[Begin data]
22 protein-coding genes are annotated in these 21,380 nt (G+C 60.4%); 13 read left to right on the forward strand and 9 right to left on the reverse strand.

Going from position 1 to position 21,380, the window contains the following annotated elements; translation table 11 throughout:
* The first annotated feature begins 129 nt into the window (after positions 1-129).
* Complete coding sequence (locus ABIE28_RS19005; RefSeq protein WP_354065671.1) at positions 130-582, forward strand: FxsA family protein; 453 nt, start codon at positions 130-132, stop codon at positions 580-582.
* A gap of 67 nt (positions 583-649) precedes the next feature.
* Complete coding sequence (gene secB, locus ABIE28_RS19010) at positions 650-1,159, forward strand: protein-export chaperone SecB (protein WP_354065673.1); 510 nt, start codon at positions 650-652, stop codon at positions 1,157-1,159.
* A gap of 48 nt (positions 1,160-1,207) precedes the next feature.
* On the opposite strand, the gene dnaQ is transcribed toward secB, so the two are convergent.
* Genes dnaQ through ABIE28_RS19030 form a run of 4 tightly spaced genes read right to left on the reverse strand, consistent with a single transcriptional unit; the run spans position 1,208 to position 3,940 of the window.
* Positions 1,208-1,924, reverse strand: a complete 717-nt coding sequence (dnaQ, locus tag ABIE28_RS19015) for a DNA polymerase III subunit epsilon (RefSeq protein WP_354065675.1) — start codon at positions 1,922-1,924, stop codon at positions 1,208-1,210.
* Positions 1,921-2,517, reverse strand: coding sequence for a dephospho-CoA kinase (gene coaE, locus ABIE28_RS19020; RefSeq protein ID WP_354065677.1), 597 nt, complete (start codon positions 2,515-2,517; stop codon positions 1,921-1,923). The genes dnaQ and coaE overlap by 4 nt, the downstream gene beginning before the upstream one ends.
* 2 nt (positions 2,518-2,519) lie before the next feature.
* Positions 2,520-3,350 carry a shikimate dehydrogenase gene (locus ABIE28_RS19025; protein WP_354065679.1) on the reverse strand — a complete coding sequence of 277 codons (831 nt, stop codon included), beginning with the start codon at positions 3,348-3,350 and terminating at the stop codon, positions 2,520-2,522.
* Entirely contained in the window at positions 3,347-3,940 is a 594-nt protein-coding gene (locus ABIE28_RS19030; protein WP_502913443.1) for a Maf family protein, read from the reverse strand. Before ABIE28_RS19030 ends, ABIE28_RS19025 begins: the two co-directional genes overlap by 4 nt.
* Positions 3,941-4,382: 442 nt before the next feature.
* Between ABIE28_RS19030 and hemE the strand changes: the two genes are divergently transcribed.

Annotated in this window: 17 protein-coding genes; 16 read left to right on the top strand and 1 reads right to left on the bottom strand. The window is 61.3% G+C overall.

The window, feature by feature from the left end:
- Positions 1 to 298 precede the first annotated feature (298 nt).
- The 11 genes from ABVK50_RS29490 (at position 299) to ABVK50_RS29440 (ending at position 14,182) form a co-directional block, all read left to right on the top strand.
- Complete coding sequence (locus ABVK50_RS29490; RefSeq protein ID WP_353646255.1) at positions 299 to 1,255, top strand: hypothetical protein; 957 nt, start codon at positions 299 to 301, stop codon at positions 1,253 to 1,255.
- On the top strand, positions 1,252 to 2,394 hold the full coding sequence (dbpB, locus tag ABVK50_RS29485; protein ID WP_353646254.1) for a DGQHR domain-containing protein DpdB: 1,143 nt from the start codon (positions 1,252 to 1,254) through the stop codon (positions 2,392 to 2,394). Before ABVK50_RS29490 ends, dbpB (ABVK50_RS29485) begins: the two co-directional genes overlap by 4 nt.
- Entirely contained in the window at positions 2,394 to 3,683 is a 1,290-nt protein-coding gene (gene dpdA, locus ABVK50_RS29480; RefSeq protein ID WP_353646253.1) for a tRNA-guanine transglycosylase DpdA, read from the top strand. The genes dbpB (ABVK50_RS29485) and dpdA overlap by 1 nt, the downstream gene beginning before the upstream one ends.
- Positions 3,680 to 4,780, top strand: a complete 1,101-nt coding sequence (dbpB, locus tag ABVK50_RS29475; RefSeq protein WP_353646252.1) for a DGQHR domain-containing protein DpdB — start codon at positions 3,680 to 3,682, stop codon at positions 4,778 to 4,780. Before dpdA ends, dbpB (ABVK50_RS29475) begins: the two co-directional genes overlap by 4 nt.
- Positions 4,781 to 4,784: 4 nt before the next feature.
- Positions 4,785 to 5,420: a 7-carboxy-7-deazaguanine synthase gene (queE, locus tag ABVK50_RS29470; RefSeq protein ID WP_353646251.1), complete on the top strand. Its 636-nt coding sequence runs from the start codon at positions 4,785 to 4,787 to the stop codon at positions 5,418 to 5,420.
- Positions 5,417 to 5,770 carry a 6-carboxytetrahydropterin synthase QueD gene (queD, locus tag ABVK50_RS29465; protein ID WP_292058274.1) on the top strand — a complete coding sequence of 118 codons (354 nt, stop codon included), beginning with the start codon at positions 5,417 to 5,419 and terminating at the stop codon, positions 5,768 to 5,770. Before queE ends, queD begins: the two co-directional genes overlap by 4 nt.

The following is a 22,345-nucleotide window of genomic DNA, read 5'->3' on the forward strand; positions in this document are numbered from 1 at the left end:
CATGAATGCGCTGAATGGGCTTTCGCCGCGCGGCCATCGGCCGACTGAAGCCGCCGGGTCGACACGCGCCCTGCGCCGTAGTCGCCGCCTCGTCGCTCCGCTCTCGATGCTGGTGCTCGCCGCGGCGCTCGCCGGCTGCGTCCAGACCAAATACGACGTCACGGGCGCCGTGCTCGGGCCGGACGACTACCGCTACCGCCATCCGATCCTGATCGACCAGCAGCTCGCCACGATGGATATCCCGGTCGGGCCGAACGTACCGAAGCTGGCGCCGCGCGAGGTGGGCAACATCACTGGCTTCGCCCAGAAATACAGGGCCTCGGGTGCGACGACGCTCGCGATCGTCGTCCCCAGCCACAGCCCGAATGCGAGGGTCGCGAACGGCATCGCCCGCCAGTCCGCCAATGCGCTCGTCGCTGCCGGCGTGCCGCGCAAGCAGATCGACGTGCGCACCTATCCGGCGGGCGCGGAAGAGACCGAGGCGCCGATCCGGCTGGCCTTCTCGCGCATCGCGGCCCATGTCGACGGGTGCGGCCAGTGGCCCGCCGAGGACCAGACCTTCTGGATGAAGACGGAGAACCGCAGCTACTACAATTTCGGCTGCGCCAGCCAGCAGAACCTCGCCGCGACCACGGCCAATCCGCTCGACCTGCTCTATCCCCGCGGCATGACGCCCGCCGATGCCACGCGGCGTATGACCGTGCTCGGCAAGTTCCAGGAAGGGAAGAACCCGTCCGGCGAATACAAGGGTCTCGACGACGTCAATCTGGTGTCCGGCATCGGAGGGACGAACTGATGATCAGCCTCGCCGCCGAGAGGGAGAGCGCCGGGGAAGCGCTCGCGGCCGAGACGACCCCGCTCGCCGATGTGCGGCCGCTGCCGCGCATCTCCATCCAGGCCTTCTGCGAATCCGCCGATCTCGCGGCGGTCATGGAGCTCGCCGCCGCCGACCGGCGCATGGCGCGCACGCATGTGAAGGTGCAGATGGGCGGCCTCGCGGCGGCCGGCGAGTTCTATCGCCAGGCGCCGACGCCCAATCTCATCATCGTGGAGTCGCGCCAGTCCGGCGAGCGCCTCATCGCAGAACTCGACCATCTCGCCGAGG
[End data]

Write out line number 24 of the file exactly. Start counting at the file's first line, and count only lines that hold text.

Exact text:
- Positions 3,680 to 4,780, top strand: a complete 1,101-nt coding sequence (dbpB, locus tag ABVK50_RS29475; RefSeq protein WP_353646252.1) for a DGQHR domain-containing protein DpdB — start codon at positions 3,680 to 3,682, stop codon at positions 4,778 to 4,780. Before dpdA ends, dbpB (ABVK50_RS29475) begins: the two co-directional genes overlap by 4 nt.